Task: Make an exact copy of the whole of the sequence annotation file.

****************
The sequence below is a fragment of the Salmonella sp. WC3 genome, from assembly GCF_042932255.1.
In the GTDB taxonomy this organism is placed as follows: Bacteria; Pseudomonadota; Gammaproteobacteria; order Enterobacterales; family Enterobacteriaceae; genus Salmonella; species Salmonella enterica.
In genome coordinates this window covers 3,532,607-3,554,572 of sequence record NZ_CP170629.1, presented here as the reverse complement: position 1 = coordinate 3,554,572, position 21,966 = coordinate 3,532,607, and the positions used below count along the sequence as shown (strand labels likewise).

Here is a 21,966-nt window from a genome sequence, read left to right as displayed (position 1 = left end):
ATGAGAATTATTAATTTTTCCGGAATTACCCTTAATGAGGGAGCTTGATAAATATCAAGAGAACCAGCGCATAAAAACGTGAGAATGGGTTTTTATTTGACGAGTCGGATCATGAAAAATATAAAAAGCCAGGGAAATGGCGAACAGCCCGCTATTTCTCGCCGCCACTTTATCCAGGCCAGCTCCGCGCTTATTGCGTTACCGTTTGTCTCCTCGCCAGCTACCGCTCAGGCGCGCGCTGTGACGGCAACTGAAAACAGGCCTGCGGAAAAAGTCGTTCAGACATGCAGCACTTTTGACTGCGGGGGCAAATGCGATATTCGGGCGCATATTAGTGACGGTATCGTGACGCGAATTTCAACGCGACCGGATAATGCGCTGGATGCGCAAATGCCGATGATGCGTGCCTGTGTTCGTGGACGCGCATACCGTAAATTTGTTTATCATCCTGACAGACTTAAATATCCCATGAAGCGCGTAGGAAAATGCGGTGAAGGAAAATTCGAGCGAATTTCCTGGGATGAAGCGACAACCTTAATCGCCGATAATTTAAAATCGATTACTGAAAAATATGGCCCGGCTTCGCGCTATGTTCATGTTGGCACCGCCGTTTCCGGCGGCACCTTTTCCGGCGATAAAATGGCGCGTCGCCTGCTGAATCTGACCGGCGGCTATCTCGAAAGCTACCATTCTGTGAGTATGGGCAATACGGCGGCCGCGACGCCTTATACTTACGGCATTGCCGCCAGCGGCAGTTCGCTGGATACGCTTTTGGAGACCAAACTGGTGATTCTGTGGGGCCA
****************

The sequence below is a fragment of the Salmonella sp. WC3 genome, from assembly GCF_042932255.1.
In the GTDB taxonomy this organism is placed as follows: Bacteria; Pseudomonadota; Gammaproteobacteria; order Enterobacterales; family Enterobacteriaceae; genus Salmonella; species Salmonella enterica.
In genome coordinates this window covers 3,532,607-3,554,572 of sequence record NZ_CP170629.1, presented here as the reverse complement: position 1 = coordinate 3,554,572, position 21,966 = coordinate 3,532,607, and the positions used below count along the sequence as shown (strand labels likewise).

Here is a 21,966-nt window from a genome sequence, read left to right as displayed (position 1 = left end):
ATGAGAATTATTAATTTTTCCGGAATTACCCTTAATGAGGGAGCTTGATAAATATCAAGAGAACCAGCGCATAAAAACGTGAGAATGGGTTTTTATTTGACGAGTCGGATCATGAAAAATATAAAAAGCCAGGGAAATGGCGAACAGCCCGCTATTTCTCGCCGCCACTTTATCCAGGCCAGCTCCGCGCTTATTGCGTTACCGTTTGTCTCCTCGCCAGCTACCGCTCAGGCGCGCGCTGTGACGGCAACTGAAAACAGGCCTGCGGAAAAAGTCGTTCAGACATGCAGCACTTTTGACTGCGGGGGCAAATGCGATATTCGGGCGCATATTAGTGACGGTATCGTGACGCGAATTTCAACGCGACCGGATAATGCGCTGGATGCGCAAATGCCGATGATGCGTGCCTGTGTTCGTGGACGCGCATACCGTAAATTTGTTTATCATCCTGACAGACTTAAATATCCCATGAAGCGCGTAGGAAAATGCGGTGAAGGAAAATTCGAGCGAATTTCCTGGGATGAAGCGACAACCTTAATCGCCGATAATTTAAAATCGATTACTGAAAAATATGGCCCGGCTTCGCGCTATGTTCATGTTGGCACCGCCGTTTCCGGCGGCACCTTTTCCGGCGATAAAATGGCGCGTCGCCTGCTGAATCTGACCGGCGGCTATCTCGAAAGCTACCATTCTGTGAGTATGGGCAATACGGCGGCCGCGACGCCTTATACTTACGGCATTGCCGCCAGCGGCAGTTCGCTGGATACGCTTTTGGAGACCAAACTGGTGATTCTGTGGGGCCA